Inquiries will test 'special relationship' - but timing is easier for Bush

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Indy Politics

The special relationship between Britain and America is about to be tested as both countries embark on inquiries that are set to blame each other for the intelligence failure over Iraq's weapons of mass destruction.

Britain is expected to draw first blood when the inquiry headed by the former cabinet secretary Lord Butler of Brockwell, reports in the next few months. George Bush - quite deliberately - will wait until after this year's presidential election before his inquiry reports.

In the meantime, America's intelligence community will brief both countries' media to publicise flaws in Britain's intelligence gatheringto pre-empt Lord Butler's findings.

Last year's transatlantic intelligence tiff over MI6's claim that Saddam had cultivated contacts with Niger to acquire uranium may be a taste of things to come. It forced Mr Bush into an embarrassing climbdown and the admission that the US had been over- reliant on British intelligence. The fall-out left MI6 and CIA on bad terms.

But the central issue will be whose intelligence formed the basis of the flawed assessment of Saddam's secret weapons. For once, Britain's reliance on American intelligence might turn out to be a blessing in disguise. If Mr Blair can show that the erroneous war prospectus of September 2002 was based on American intelligence failures he may escape some of the political damage from his own inquiry. The question will then become: "Why was British intelligence so dependent on America?"

Of even greater concern may be the revelation that there was a serious dearth of firm intelligence in the first place and the way the same material was recycled, making appearances in British, American, Russian and French assessments.

Research published in The Scotsman this week shows just how easy it is to trace these precious pieces of intelligence. The newspaper's analysis of published American intelligence reveals a striking similarity to claims in the British Government's prospectus for war. Perhaps the most incriminating aspect is the source of the intelligence claims made by the Government about Iraq's use of unmanned aircraft, or drones. The September dossier asserted: "We know from intelligence that Iraq has attempted to modify the L-29 jet trainer to allow it to become an unmanned aerial vehicle (UAV) which is potentially capable of delivering chemical and biological agents."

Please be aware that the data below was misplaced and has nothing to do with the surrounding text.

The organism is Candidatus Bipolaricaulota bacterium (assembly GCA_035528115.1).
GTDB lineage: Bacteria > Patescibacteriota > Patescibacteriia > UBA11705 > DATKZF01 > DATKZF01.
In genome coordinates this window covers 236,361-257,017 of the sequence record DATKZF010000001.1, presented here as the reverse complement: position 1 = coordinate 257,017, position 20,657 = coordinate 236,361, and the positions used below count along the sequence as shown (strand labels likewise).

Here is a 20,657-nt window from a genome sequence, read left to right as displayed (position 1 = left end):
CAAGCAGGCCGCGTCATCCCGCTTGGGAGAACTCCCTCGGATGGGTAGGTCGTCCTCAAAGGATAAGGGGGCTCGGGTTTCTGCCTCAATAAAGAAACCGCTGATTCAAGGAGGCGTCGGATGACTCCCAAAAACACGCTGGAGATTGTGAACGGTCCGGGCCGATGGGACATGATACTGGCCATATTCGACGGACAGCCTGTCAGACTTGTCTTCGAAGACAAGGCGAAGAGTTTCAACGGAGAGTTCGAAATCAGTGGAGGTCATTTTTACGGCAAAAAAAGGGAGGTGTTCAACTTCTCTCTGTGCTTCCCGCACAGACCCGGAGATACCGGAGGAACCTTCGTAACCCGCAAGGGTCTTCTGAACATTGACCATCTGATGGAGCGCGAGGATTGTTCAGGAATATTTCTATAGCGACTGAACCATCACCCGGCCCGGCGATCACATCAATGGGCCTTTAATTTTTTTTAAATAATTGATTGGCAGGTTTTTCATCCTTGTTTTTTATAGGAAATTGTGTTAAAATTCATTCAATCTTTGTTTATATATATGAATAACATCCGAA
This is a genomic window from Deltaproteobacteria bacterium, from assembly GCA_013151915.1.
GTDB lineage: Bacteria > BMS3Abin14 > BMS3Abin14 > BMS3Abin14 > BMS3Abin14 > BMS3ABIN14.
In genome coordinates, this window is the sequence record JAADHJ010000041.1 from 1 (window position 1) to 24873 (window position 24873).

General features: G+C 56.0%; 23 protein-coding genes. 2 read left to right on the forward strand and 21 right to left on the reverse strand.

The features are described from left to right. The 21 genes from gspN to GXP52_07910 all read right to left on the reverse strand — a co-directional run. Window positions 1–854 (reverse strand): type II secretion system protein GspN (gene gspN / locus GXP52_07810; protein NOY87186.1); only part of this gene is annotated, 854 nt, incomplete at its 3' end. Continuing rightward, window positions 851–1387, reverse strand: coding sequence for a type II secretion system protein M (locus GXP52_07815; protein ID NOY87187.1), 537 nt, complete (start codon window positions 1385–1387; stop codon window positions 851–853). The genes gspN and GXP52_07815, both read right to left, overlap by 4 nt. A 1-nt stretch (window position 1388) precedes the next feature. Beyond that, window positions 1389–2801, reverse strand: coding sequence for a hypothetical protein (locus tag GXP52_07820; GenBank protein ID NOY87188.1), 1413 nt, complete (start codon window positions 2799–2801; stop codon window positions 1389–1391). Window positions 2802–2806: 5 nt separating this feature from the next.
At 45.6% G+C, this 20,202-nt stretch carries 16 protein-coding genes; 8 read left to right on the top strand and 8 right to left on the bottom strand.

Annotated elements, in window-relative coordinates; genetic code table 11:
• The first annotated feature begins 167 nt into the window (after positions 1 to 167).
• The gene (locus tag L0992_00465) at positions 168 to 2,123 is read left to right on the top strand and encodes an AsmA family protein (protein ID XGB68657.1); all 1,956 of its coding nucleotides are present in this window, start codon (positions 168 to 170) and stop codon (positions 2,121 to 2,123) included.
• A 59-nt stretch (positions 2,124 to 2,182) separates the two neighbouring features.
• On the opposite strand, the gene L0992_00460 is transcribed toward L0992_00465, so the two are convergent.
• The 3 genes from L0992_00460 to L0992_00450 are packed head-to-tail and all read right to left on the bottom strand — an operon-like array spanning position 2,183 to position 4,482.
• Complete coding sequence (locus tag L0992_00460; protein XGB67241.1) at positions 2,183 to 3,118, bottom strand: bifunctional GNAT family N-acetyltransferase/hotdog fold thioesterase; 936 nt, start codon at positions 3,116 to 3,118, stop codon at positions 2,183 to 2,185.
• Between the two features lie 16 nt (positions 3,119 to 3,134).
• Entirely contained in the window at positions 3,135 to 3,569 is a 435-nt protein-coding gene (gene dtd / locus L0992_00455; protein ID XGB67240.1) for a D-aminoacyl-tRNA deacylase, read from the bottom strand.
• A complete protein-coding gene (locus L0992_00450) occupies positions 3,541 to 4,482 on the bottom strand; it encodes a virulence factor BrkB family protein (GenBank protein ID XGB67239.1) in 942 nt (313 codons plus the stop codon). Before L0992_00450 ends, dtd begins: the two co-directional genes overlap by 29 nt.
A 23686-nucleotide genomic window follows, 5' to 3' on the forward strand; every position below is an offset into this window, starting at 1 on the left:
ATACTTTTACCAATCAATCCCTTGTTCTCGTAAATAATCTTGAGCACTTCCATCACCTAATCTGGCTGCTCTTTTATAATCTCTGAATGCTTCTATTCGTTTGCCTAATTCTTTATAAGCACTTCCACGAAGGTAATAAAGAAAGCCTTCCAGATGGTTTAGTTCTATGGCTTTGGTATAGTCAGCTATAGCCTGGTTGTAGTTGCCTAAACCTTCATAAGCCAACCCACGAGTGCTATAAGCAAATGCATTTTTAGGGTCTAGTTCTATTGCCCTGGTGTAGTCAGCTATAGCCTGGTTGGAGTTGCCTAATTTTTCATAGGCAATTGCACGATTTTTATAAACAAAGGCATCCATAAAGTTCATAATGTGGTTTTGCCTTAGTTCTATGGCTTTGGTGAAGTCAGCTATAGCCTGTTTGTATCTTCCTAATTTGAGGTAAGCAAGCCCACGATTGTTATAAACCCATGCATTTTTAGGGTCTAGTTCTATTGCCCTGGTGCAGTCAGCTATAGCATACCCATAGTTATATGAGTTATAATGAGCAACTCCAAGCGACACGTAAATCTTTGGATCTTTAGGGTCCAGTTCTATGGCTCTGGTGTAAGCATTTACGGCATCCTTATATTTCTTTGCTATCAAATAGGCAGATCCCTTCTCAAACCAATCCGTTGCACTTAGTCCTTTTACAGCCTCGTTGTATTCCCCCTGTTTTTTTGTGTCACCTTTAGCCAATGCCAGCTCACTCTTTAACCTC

Two years earlier, a document published on the CIA website used a similar form of words when it stated: "Iraq has continued to work on its unmanned aerial vehicle (UAV) programme, which involves converting L-29 jet trainer aircraft originally acquired from Eastern Europe. These ... are believed to be intended for delivery of chemical or biological agent."

The suggestion that British bases in Cyprus were within range of Saddam's missiles also looks familiar. This appears to have been based on a US defence report released a year earlier by William Cohen, who was US Defence Secretary under Bill Clinton.

Using the same concentric rings featured in the September dossier, the CIA intelligence graphic clearly shows Cyprus to be in range of Saddam's Al Hussein missile.

The Scotsman also recalls the No 10 dossier stating: "Intelligence shows that other important procurement activity since 1998 included attempts to purchase one large filament-winding machine, which could be used to manufacture carbon fibre gas centrifuge rotors." This information was culled from page three of the United NationsInternational Atomic Energy Agency report in 2000.

Further questions were raised in America yesterday after publication of a Pentagon Defence Intelligence Agency report from September 2002, which said: "There is no reliable information on whether Iraq is producing or stockpiling chemical weapons."